instead of one or two copies, as in the
genomic library, you have as many copies as
the cell could produce mRNA's for that gene.
So most molecular biologists, when searching
for a new gene, start by screening a cDNA
library from a tissue or organism that they
suspect is actively using that gene.
9rotoco| for construct|on of
an cDNA ||braryŦ
@alllna Ǝ prlmlna meLhod
@he selfŴprlmlna meLhod
nase n method for cDNA synthes|sŦ
creen|ng procedures
· $creenin : Screening to isolate one particular clone
from a gene library routinely involves using a nucleic
acid probe for hybridization. The probe will bind to its
complementary sequence allowing the required clone to
be identified.
· CIony and pIaque hybridization: A copy of the position
of colonies or plaques on a petri dish is made on the
surface of a membrane, which is then incubated in a
solution of labeled probe. After hybridization and
washing, the location of the bound label is determined.
The group of colonies/plaques to which the label has
bound is diluted and re-plated in subsequent rounds of
screening until an individual clone is obtained.
aster pIate
FiIter Iifted
and fIipped over
ene of
DNA from ceII
on fiIter
aster pIate
ene of
A speciaI fiIter paper
is pressed aainst
the master pIate,
transferrin ceIIs to
the bottom side of
the fiIter.
The fiIter is treated to break
open the ceIIs and denature
their DNA; the resuItin
sinIe-stranded DNA
moIecuIes are treated so that
they stick to the fiIter.
The fiIter is Iaid
under photoraphic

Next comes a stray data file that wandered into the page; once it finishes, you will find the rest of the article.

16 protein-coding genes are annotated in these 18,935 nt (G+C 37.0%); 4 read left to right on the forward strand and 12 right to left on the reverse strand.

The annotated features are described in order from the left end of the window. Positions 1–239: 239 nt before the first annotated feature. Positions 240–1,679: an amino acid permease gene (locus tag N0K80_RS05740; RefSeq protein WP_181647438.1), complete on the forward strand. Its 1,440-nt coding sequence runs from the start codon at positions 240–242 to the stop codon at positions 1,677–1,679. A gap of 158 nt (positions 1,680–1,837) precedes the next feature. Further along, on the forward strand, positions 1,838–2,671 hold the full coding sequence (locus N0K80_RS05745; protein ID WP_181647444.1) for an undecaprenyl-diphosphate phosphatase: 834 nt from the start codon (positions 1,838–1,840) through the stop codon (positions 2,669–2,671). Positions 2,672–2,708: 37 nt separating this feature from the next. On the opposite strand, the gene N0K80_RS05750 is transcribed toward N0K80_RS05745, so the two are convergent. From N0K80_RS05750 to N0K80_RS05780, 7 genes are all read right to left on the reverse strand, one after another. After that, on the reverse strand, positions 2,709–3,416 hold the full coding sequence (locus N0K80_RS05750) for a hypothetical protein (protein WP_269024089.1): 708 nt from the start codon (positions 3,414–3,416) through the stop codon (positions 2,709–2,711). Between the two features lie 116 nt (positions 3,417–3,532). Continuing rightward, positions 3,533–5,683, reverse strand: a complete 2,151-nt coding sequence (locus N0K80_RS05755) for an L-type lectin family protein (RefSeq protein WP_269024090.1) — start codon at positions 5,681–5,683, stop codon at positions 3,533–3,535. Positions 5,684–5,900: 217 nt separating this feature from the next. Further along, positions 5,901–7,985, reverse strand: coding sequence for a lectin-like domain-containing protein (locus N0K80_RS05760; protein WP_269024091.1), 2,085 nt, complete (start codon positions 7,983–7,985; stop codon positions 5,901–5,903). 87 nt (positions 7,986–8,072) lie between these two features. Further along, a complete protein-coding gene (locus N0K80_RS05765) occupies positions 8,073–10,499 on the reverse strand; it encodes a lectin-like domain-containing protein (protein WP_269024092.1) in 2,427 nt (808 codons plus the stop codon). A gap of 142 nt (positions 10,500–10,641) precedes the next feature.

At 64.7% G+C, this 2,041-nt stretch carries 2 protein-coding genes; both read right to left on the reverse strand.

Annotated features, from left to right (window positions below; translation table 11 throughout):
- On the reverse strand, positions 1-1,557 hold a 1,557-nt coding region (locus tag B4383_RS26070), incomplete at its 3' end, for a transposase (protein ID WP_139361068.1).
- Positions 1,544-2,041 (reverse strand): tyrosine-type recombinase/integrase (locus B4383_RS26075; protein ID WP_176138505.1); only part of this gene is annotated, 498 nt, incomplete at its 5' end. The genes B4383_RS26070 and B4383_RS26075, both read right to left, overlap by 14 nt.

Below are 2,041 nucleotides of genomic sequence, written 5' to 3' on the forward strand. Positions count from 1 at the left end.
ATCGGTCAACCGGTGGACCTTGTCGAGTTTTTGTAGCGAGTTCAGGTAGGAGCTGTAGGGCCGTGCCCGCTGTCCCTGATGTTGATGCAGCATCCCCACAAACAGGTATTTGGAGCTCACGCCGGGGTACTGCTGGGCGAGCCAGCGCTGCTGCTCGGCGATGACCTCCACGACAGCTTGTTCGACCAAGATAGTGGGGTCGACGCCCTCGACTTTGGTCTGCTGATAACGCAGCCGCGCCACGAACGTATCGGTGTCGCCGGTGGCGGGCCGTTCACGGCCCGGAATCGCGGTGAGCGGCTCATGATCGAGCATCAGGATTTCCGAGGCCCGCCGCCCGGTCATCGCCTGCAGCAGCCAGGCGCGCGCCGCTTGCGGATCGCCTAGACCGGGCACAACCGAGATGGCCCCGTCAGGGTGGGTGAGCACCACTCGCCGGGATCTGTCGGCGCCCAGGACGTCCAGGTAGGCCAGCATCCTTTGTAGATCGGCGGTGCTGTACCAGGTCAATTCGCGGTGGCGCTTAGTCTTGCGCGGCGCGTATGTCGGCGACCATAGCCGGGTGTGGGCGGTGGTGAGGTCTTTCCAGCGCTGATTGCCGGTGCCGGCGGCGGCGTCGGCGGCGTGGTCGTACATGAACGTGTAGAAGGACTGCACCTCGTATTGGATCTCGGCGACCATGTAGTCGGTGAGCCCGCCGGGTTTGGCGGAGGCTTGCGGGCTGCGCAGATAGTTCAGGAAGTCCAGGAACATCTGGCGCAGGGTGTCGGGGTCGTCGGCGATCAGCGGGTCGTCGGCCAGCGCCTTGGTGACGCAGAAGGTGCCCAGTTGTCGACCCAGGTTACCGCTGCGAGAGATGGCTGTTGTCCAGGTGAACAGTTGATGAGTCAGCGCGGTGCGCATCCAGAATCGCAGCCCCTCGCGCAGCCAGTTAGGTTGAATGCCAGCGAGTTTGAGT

fiIm, aIIowin any
radioactive areas to
expose the fiIm
After the
deveIoped fiIm is
fIipped over, the
reference marks
on the fiIm and
master pIate are
aIined to Iocate
coIonies carryin
the ene of
NucIeic Acid Hybridization
· 8lue whlLe screenlnaŦ
EssentiuI feutures
SeIectubIe murker (Amp
ScreenubIe Murker (LucZ)
ßucteriuI Oriqin of repIicution (oriR)
pUC1ß - u common
cIoninq vector
Lac Z gene
SuI + X(ßIue dye)
bIue coIonies
White coIonies
NO ßetu-quIuctosiduse
Lac gene
LucZ- u screenubIe murker
AIIows for eusy visuuI "screeninq" of bucteriuI coIonies thut contuin
recombinunt DNA moIecuIes
ßucteriuI coIonies trunsformed with pUC1ß
bIue coIonies
(contuin non-recombinunt DNA
White coIonies
(contuin recombinunt DNA
AppllcaLlons of cunA llbrarlesŦ
· cunA llbrarles creaLes acess Lo some
oraanlsms aenomes who do noL posses a Lrue
· cunA llbrarles allows us Lo ellmlnaLe Lhe real
[unk ln an enLlre unAŦ
· Lxpresslons of aenes ls easvŦ
· The genomic library contains DNA fragments
representing the entire genome of an organism.
· The cDNA library contains only complementary
DNA molecules synthesized from mRNA
molecules in a cell.
· They are important as they provide a gateway
for cloning.
· ven a single gene of interest can be easily
isolated and cloned.
· Ìt allows us to properly notify the expressions of
various genes present in the genome.
· B.D.Singh, Biotechnology expanding horizons,
2009 edition, Kalyani publishers, 25-36.
· rnst-.Winnacker, From genes to genomes,
2003 edition, Panima publishing house, 32-46.
· Jeremy.W.Dale & Malcolm von Schantz, From
genes to genomes concept & applications, 2002
edition, British library publications, 99-116.
· Julia odge , Pete und & Steve Mirchin, Gene
cloning principles & applications, Taylor & francis
group, 85-141.